Child care is the 21st century's biggest unsolved conundrum: children's needs have not changed, but in a world that puts a premium on paid employment and personal fulfilment, who should, who can, and who wants to meet them?
Children's wellbeing – even survival – depends as it always has on somebody taking care of them every minute of every day and night. When most mothers and fathers are in paid employment, much of the day–to–day hands–on care of children has to be done by someone else. But who is to do that caring, and who should bear the costs?
In this book Penelope Leach, a world renowned expert on child development and parenting issues and co–director of the UK's largest child care study, offers an honest evaluation of these complex issues. She considers the view points of politicians, parents, and children themselves, and summarises what international research can tell us about the effects of different kinds of care on families and children.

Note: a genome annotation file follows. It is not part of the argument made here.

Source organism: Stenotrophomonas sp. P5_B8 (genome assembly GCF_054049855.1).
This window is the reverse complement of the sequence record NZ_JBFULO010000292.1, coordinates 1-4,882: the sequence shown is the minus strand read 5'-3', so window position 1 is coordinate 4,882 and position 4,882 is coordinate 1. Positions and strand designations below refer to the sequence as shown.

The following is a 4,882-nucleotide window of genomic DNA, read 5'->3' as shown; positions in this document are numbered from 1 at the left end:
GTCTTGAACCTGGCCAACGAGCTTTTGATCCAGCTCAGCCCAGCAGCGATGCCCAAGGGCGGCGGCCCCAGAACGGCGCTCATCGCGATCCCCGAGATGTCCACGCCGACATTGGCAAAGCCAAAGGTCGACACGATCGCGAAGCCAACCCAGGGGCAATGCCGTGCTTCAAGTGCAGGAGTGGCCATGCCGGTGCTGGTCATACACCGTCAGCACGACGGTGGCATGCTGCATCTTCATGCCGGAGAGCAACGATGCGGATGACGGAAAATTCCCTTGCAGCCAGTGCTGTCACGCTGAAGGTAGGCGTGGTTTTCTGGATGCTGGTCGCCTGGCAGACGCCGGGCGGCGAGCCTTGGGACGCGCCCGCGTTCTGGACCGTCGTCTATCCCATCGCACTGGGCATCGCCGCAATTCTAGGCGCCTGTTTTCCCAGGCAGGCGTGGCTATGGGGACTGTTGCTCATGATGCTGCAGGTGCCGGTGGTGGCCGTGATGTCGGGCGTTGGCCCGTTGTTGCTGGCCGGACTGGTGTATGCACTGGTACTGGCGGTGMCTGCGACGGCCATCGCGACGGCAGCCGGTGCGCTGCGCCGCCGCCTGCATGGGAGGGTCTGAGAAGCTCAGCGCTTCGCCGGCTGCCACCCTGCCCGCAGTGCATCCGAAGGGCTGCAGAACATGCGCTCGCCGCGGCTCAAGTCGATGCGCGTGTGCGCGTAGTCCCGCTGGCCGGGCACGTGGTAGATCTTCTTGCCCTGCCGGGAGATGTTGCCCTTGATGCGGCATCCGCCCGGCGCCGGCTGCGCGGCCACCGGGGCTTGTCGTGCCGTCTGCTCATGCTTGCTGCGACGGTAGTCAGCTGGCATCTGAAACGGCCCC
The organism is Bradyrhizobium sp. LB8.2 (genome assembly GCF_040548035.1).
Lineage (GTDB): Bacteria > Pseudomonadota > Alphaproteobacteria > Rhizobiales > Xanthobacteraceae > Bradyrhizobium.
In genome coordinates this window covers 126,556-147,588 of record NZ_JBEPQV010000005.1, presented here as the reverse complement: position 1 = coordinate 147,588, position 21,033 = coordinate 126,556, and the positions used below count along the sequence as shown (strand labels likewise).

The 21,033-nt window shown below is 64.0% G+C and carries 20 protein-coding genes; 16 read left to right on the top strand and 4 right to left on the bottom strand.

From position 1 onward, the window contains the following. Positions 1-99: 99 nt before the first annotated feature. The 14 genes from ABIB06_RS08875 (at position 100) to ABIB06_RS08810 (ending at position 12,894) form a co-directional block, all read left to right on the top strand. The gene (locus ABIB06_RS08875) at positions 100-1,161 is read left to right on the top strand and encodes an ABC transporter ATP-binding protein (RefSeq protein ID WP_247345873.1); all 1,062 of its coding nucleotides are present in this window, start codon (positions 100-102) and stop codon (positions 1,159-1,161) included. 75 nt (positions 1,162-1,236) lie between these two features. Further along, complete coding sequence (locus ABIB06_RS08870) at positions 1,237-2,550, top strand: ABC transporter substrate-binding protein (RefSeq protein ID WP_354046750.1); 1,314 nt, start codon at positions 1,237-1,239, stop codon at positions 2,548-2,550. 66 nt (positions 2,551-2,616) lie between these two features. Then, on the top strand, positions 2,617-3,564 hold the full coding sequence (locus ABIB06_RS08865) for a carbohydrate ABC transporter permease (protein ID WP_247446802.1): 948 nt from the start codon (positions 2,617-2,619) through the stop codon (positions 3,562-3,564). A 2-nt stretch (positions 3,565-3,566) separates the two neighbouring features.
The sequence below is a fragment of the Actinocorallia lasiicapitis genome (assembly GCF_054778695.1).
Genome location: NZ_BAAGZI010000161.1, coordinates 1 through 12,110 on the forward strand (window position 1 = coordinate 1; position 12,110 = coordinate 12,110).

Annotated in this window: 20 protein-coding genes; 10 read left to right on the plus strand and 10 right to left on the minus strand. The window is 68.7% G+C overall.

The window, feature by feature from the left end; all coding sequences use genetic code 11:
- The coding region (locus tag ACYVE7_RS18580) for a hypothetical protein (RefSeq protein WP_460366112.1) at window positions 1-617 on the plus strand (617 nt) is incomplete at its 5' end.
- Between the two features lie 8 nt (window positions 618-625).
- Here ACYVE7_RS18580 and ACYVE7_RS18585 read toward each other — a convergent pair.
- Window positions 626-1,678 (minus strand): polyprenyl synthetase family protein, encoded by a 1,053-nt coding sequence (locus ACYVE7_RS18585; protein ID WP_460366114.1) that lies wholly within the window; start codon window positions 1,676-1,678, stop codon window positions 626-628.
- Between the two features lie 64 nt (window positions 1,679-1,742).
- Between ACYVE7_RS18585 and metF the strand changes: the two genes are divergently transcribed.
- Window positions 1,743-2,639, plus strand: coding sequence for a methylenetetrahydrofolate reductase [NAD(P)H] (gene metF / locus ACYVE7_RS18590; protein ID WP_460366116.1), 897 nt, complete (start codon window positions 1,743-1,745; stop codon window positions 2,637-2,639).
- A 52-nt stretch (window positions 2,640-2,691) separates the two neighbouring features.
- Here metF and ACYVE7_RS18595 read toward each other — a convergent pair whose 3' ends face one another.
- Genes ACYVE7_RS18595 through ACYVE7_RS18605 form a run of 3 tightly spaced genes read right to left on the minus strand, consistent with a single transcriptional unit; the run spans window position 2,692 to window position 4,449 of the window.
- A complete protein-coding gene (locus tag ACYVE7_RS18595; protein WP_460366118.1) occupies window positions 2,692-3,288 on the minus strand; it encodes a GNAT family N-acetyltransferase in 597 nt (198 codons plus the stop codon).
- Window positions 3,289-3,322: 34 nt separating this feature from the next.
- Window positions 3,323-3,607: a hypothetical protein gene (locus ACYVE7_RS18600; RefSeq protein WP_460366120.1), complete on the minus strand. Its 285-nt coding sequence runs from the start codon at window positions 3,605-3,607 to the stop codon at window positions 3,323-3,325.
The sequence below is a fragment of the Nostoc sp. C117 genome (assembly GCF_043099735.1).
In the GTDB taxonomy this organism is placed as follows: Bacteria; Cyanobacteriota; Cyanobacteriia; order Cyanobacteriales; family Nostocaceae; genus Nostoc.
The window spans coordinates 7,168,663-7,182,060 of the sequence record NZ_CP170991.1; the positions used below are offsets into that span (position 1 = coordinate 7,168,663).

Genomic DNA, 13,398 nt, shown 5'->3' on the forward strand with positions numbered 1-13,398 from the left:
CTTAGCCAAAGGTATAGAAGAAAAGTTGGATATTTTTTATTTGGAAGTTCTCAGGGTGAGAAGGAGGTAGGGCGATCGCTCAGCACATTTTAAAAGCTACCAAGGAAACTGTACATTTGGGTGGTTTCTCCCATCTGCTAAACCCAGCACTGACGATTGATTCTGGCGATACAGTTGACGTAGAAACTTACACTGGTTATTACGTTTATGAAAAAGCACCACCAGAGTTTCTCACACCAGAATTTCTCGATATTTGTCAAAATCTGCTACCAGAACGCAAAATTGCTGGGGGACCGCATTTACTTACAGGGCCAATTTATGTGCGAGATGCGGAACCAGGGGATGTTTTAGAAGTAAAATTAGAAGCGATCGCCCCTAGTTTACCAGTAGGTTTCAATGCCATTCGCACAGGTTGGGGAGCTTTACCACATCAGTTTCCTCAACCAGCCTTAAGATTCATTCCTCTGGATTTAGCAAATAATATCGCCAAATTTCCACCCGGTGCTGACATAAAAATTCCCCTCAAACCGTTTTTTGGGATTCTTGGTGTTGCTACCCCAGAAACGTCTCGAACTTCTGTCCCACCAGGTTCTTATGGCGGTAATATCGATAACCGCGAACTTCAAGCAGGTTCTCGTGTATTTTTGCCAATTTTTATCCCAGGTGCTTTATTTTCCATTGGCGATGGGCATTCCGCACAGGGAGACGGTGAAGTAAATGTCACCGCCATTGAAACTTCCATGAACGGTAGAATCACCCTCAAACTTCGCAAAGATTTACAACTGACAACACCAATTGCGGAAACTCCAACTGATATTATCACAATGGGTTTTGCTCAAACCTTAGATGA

Economic recession lends the book additional urgency. Must employed parents work even longer hours to protect their jobs and incomes? Will governments retreat from family friendly policies such as paid parental leave and flexible working to protect small businesses? For Leach, what matters most is recognising that children's care is not just the responsibility of parents, often struggling to be in two places at once, but is intrinsic to the well–being of the whole of society. Child care is a problem not just for families, but for nations.